She stoops to conquer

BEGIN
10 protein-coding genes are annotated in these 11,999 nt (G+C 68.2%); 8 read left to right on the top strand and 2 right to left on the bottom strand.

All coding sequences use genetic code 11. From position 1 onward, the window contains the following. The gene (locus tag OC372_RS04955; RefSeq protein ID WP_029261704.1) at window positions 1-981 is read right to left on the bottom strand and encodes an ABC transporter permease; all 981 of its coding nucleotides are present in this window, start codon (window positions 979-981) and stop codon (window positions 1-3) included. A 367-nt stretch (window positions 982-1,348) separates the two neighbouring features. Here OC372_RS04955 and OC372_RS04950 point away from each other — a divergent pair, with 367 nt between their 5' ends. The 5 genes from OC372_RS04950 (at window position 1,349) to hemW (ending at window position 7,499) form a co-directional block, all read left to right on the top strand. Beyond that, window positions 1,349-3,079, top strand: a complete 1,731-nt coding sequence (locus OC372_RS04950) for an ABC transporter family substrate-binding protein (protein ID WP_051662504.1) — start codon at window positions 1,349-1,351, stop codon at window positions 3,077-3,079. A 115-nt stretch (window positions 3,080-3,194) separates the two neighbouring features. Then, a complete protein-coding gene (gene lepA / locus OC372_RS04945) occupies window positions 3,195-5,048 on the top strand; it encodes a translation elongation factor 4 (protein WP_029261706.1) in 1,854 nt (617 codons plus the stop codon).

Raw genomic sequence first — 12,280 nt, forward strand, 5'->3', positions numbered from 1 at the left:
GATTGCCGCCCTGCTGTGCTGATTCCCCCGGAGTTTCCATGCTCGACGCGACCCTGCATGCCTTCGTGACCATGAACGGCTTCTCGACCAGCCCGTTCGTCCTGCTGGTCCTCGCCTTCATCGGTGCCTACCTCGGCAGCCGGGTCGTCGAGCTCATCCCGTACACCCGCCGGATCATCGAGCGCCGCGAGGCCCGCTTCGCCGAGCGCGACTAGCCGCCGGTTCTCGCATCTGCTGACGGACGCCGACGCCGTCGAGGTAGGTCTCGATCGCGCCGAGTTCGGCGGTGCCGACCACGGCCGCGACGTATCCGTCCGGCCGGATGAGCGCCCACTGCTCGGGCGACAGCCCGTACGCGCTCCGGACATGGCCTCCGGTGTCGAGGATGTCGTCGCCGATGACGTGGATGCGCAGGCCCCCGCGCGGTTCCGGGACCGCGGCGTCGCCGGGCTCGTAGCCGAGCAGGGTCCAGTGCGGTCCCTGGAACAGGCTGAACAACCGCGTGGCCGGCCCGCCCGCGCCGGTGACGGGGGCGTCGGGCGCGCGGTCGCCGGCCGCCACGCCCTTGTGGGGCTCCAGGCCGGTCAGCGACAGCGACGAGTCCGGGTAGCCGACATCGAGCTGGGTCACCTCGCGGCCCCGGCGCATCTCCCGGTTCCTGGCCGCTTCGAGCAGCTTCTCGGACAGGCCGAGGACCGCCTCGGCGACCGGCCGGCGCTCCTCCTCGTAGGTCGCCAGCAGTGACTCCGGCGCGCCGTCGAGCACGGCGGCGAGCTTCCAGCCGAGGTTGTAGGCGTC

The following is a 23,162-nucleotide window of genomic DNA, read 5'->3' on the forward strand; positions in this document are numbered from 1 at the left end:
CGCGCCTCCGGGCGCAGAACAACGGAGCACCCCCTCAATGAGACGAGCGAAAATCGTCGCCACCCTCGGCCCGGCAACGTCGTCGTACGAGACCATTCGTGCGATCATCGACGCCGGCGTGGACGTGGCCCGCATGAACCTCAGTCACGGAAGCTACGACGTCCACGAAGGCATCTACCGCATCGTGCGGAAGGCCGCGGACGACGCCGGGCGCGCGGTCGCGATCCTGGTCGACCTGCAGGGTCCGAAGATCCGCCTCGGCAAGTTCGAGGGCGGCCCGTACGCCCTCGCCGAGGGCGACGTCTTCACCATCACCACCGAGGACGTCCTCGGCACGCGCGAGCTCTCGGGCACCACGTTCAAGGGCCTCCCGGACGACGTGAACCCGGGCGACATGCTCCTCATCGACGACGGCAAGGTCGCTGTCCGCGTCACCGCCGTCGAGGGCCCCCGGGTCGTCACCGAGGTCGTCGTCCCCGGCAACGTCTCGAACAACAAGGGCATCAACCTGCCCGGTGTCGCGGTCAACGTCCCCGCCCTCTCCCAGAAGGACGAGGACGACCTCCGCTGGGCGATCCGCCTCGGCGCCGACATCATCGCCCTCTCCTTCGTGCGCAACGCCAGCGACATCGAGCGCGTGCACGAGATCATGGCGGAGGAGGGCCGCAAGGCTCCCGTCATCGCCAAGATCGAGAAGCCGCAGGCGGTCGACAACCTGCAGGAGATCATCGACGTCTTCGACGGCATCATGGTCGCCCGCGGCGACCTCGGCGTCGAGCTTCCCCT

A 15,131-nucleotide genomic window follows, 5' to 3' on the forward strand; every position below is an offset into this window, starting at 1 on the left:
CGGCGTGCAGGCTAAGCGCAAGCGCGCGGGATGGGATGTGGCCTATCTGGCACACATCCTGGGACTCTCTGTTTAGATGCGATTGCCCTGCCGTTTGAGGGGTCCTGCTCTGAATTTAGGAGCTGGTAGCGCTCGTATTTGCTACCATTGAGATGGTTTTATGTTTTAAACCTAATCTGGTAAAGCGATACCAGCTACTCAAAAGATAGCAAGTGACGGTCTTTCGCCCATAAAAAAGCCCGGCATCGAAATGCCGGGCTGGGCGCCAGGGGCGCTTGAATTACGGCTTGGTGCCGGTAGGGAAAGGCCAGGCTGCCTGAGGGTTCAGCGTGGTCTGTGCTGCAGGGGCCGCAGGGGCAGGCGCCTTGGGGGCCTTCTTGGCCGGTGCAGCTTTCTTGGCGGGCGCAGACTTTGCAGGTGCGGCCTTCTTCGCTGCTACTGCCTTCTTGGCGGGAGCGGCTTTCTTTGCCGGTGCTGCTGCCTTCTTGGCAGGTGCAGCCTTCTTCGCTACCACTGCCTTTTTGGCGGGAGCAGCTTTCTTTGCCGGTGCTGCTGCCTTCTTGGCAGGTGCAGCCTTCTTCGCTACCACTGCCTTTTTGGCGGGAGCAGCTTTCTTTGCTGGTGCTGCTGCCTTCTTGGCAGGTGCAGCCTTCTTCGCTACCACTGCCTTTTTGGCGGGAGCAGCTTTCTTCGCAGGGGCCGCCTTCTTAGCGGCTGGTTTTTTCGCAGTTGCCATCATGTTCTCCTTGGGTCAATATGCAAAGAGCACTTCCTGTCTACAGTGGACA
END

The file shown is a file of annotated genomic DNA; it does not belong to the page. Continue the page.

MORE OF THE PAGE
* Charles Marlow - The central male character, who has set out to court the young attractive Kate Hardcastle. A well-educated man, "bred a scholar", Marlow is brash and rude to Mr. Hardcastle, owner of "Liberty Hall" (a reference to another site in London), whom Marlow believes to be an innkeeper. Because Marlow's rudeness is comic, the audience is likely not to dislike him for it. Marlow is sophisticated and has travelled the world. Around lower-class women Marlow is a lecherous rogue, but around those of an upper-class card he is a nervous, bumbling fool. Thus, his interview with Kate exploits the man's fears, and convinces Miss Hardcastle she'll have to alter her persona drastically to make a relationship with the man possible. The character of Charles Marlow is very similar to the description of Goldsmith himself, as he too acted "sheepishly" around women of a higher class than himself, and amongst "creatures of another stamp" acted with the most confidence. * George Hastings - A close friend of Charles Marlow and the admirer of Miss Constance Neville. Hastings is also an educated man who cares deeply about Constance, with the intention of fleeing to France with her. However the young woman makes it clear that she can't leave without her jewels, which are guarded by Mrs. Hardcastle, thus the pair and Tony collaborate to get hold of the jewels. When Hastings realises the Hardcastle house isn't an inn, he decides not to tell Marlow who would thus leave the premises immediately. * Tony Lumpkin - Son of Mrs. Hardcastle and stepson to Mr. Hardcastle, Tony is a mischievous, uneducated playboy. Mrs. Hardcastle has no authority over Tony, and their relationship contrasts with that between Hardcastle and Kate. He is promised in marriage to his cousin, Constance Neville, yet he despises her and thus goes to great effort to help her and Hastings in their plans to leave the country. He cannot reject the impending marriage with Neville, because he believes he's not of age. Tony takes an interest in horses, "Bet Bouncer" and especially the alehouse, where he joyfully sings with members of the lower-classes. It is Tony's initial deception of Marlow, for a joke, which sets up the plot. * Mr. Hardcastle - The father of Kate Hardcastle, who is mistaken by Marlow and Hastings as an innkeeper. Hardcastle is a level-headed countryman who loves "everything old" and hates the town and the "follies" that come with it. He is very much occupied with the 'old times' and likes nothing better than to tell his war stories and to drop names, such as the Duke of Marlborough, into conversations. Hardcastle cares for his daughter Kate, but insists that she dress plainly in his presence. It is he who arranges for Marlow to come to the country to marry his daughter. Hardcastle is a man of manners and, despite being highly insulted by Marlow's treatment of him, manages to keep his temper with his guest until near the end of the play. Hardcastle also demonstrates a wealth of forgiveness as he not only forgives Marlow once he has realised Marlow's mistake, but also gives him consent to marry his daughter. * Mrs. Hardcastle - Wife to Mr. Hardcastle and mother to Tony, Mrs. Hardcastle is a corrupt and eccentric character. She is an over-protective mother to Tony, whom she loves, but fails to tell him he's of age so that he is eligible to receive £1,500 a year. Her behaviour is either over-the-top or far-fetched, providing some of the play's comedy. She is also partly selfish, wanting Neville to marry her son to keep the jewels in the family; she's blissfully unaware however, that Tony and Neville despise each other, and that Constance is in fact planning to flee to France with Hastings. Mrs. Hardcastle is a contrast to her husband, which provides the humour...